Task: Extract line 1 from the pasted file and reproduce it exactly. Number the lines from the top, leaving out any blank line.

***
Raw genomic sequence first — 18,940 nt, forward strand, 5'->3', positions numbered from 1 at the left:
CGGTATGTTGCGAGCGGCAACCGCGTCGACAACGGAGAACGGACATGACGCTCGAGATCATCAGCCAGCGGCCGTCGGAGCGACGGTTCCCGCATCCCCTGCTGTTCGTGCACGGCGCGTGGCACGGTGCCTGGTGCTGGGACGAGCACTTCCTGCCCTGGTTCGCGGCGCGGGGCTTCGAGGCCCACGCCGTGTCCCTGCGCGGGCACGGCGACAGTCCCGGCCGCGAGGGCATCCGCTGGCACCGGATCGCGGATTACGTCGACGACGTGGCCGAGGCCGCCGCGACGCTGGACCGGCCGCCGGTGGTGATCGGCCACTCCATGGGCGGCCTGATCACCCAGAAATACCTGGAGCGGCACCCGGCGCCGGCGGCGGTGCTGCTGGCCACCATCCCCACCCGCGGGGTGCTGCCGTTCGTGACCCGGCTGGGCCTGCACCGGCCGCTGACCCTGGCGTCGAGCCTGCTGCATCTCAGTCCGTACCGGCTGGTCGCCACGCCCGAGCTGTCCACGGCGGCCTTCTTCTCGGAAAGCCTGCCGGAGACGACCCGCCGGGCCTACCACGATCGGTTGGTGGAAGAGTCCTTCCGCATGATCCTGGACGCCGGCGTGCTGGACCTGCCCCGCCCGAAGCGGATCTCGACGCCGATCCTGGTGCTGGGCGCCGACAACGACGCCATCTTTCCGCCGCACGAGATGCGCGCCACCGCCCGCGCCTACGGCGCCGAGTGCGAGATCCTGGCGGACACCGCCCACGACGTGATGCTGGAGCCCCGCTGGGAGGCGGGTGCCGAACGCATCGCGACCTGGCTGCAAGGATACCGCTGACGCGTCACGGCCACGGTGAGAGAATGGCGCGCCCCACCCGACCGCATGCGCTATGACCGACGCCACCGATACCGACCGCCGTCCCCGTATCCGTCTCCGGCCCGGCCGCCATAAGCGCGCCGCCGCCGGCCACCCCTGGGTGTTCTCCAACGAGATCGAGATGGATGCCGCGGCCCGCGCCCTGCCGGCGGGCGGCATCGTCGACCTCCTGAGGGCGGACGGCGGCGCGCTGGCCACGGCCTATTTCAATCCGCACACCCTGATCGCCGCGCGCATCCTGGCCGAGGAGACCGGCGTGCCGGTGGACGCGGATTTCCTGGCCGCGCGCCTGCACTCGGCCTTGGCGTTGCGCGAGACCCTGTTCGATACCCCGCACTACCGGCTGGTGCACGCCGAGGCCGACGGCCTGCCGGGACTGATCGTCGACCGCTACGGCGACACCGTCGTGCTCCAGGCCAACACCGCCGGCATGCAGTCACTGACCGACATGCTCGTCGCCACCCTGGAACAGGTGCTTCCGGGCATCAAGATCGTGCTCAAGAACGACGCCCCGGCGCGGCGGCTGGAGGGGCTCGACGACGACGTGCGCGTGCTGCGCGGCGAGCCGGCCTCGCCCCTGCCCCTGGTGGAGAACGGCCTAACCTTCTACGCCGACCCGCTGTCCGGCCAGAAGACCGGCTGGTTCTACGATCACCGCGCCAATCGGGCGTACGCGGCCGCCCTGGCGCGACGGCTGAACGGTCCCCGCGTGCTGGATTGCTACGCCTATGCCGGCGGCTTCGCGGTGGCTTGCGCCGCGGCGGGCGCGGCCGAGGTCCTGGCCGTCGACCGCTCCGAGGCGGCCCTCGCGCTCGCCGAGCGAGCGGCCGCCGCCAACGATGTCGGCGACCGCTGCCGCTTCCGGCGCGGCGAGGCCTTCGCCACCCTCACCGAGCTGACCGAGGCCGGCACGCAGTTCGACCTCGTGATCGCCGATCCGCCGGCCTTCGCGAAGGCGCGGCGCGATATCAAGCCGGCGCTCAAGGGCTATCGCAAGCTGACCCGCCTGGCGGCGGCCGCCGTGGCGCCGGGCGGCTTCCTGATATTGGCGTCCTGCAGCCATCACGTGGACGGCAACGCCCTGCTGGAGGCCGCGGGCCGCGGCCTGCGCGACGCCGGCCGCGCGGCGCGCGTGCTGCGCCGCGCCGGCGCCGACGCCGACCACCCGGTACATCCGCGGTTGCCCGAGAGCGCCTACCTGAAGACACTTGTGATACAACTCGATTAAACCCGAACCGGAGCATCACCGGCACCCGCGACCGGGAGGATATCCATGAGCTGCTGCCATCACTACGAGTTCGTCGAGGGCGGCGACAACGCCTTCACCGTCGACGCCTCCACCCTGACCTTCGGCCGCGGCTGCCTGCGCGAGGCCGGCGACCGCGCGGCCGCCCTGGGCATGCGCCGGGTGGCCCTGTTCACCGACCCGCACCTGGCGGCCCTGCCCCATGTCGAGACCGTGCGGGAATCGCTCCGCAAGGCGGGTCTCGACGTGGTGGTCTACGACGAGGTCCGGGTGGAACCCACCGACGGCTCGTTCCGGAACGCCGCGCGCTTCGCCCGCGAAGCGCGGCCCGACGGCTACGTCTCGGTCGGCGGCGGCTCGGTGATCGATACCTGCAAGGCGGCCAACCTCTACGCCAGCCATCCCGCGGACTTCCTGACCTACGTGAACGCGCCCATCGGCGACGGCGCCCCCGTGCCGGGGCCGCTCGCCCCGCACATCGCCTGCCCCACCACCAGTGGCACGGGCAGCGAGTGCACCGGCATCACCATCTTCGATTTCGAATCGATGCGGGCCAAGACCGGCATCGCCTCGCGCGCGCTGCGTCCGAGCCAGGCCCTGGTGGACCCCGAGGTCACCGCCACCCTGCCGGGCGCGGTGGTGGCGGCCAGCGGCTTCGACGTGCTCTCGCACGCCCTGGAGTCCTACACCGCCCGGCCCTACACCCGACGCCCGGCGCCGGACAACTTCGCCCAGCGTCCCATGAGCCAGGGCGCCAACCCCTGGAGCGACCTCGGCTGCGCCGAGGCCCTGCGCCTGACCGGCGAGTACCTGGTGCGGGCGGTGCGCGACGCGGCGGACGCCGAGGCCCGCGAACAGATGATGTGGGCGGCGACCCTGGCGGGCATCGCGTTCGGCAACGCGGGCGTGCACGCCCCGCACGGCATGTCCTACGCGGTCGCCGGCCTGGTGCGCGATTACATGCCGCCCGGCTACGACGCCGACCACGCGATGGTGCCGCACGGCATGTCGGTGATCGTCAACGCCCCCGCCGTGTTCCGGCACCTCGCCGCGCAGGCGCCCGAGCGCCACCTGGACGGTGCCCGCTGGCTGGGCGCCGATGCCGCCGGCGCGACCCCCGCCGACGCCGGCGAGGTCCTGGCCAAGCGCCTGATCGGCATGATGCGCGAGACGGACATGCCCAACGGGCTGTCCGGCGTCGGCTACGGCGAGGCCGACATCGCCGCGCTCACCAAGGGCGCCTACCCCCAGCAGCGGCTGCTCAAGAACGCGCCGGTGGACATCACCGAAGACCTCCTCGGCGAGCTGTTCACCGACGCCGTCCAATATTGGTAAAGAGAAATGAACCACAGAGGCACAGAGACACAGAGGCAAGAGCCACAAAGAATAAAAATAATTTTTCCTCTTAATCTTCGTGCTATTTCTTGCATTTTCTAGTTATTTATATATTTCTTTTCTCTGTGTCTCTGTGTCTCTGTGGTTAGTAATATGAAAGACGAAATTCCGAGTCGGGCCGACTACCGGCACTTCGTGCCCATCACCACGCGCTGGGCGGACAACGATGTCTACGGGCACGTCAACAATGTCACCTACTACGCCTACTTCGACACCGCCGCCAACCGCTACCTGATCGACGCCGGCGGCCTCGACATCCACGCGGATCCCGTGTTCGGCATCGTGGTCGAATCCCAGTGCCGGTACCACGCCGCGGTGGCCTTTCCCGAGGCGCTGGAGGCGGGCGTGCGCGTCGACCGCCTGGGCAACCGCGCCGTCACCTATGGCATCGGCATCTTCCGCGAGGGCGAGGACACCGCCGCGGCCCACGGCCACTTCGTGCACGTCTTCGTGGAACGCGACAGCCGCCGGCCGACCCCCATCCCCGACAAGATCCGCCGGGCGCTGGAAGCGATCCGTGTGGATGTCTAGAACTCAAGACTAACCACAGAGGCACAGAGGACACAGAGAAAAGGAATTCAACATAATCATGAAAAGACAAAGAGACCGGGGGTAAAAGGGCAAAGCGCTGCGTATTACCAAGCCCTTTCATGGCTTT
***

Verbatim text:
Raw genomic sequence first — 18,940 nt, forward strand, 5'->3', positions numbered from 1 at the left: